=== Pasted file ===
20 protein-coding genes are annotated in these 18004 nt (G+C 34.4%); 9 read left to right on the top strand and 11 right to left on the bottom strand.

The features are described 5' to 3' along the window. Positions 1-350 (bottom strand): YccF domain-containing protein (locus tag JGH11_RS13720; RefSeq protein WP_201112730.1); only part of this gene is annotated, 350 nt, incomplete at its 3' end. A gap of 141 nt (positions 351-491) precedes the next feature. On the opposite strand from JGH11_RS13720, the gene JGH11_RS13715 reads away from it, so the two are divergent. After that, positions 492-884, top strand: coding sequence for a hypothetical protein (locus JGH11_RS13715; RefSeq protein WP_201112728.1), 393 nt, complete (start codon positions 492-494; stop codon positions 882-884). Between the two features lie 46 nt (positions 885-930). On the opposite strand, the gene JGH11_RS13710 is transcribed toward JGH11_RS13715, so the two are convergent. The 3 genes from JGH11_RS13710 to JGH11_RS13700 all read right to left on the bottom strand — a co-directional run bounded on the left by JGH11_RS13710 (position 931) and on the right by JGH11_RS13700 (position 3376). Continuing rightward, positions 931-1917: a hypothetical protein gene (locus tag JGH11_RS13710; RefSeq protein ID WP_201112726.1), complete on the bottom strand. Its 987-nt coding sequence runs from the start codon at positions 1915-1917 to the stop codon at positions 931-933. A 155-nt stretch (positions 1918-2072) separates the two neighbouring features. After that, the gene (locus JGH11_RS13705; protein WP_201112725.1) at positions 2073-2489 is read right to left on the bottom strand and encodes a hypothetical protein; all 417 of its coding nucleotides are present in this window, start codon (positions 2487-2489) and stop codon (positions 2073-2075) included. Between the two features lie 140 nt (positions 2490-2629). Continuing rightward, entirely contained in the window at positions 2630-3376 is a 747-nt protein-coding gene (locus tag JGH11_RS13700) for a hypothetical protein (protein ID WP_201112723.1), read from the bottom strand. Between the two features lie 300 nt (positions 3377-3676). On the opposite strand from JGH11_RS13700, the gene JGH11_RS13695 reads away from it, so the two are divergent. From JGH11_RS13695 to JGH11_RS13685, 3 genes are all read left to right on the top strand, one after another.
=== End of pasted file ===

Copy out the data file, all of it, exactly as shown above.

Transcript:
20 protein-coding genes are annotated in these 18004 nt (G+C 34.4%); 9 read left to right on the top strand and 11 right to left on the bottom strand.

The features are described 5' to 3' along the window. Positions 1-350 (bottom strand): YccF domain-containing protein (locus tag JGH11_RS13720; RefSeq protein WP_201112730.1); only part of this gene is annotated, 350 nt, incomplete at its 3' end. A gap of 141 nt (positions 351-491) precedes the next feature. On the opposite strand from JGH11_RS13720, the gene JGH11_RS13715 reads away from it, so the two are divergent. After that, positions 492-884, top strand: coding sequence for a hypothetical protein (locus JGH11_RS13715; RefSeq protein WP_201112728.1), 393 nt, complete (start codon positions 492-494; stop codon positions 882-884). Between the two features lie 46 nt (positions 885-930). On the opposite strand, the gene JGH11_RS13710 is transcribed toward JGH11_RS13715, so the two are convergent. The 3 genes from JGH11_RS13710 to JGH11_RS13700 all read right to left on the bottom strand — a co-directional run bounded on the left by JGH11_RS13710 (position 931) and on the right by JGH11_RS13700 (position 3376). Continuing rightward, positions 931-1917: a hypothetical protein gene (locus tag JGH11_RS13710; RefSeq protein ID WP_201112726.1), complete on the bottom strand. Its 987-nt coding sequence runs from the start codon at positions 1915-1917 to the stop codon at positions 931-933. A 155-nt stretch (positions 1918-2072) separates the two neighbouring features. After that, the gene (locus JGH11_RS13705; protein WP_201112725.1) at positions 2073-2489 is read right to left on the bottom strand and encodes a hypothetical protein; all 417 of its coding nucleotides are present in this window, start codon (positions 2487-2489) and stop codon (positions 2073-2075) included. Between the two features lie 140 nt (positions 2490-2629). Continuing rightward, entirely contained in the window at positions 2630-3376 is a 747-nt protein-coding gene (locus tag JGH11_RS13700) for a hypothetical protein (protein ID WP_201112723.1), read from the bottom strand. Between the two features lie 300 nt (positions 3377-3676). On the opposite strand from JGH11_RS13700, the gene JGH11_RS13695 reads away from it, so the two are divergent. From JGH11_RS13695 to JGH11_RS13685, 3 genes are all read left to right on the top strand, one after another.